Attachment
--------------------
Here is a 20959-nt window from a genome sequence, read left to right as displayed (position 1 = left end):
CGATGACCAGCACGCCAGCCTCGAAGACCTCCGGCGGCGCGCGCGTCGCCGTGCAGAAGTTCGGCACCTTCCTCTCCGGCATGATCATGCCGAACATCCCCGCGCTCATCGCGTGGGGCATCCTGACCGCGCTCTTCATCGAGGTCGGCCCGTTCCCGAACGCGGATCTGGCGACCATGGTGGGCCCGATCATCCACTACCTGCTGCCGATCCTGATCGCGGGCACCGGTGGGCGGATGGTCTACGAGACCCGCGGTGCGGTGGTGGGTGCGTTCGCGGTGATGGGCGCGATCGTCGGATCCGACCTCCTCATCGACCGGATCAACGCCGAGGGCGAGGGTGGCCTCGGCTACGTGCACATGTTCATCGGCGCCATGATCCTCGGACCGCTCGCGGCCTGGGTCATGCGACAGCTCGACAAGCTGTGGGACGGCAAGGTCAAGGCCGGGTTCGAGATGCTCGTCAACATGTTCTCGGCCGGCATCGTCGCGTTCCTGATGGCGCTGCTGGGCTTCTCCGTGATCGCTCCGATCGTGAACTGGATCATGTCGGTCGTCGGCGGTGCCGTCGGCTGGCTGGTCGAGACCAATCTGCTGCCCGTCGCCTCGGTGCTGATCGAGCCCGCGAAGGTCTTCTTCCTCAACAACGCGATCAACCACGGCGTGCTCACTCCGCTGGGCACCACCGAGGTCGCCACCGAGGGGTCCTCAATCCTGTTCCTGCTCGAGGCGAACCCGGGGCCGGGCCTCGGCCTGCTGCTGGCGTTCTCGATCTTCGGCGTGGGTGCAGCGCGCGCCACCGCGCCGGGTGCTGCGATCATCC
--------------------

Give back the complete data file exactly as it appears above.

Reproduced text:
Here is a 20959-nt window from a genome sequence, read left to right as displayed (position 1 = left end):
CGATGACCAGCACGCCAGCCTCGAAGACCTCCGGCGGCGCGCGCGTCGCCGTGCAGAAGTTCGGCACCTTCCTCTCCGGCATGATCATGCCGAACATCCCCGCGCTCATCGCGTGGGGCATCCTGACCGCGCTCTTCATCGAGGTCGGCCCGTTCCCGAACGCGGATCTGGCGACCATGGTGGGCCCGATCATCCACTACCTGCTGCCGATCCTGATCGCGGGCACCGGTGGGCGGATGGTCTACGAGACCCGCGGTGCGGTGGTGGGTGCGTTCGCGGTGATGGGCGCGATCGTCGGATCCGACCTCCTCATCGACCGGATCAACGCCGAGGGCGAGGGTGGCCTCGGCTACGTGCACATGTTCATCGGCGCCATGATCCTCGGACCGCTCGCGGCCTGGGTCATGCGACAGCTCGACAAGCTGTGGGACGGCAAGGTCAAGGCCGGGTTCGAGATGCTCGTCAACATGTTCTCGGCCGGCATCGTCGCGTTCCTGATGGCGCTGCTGGGCTTCTCCGTGATCGCTCCGATCGTGAACTGGATCATGTCGGTCGTCGGCGGTGCCGTCGGCTGGCTGGTCGAGACCAATCTGCTGCCCGTCGCCTCGGTGCTGATCGAGCCCGCGAAGGTCTTCTTCCTCAACAACGCGATCAACCACGGCGTGCTCACTCCGCTGGGCACCACCGAGGTCGCCACCGAGGGGTCCTCAATCCTGTTCCTGCTCGAGGCGAACCCGGGGCCGGGCCTCGGCCTGCTGCTGGCGTTCTCGATCTTCGGCGTGGGTGCAGCGCGCGCCACCGCGCCGGGTGCTGCGATCATCC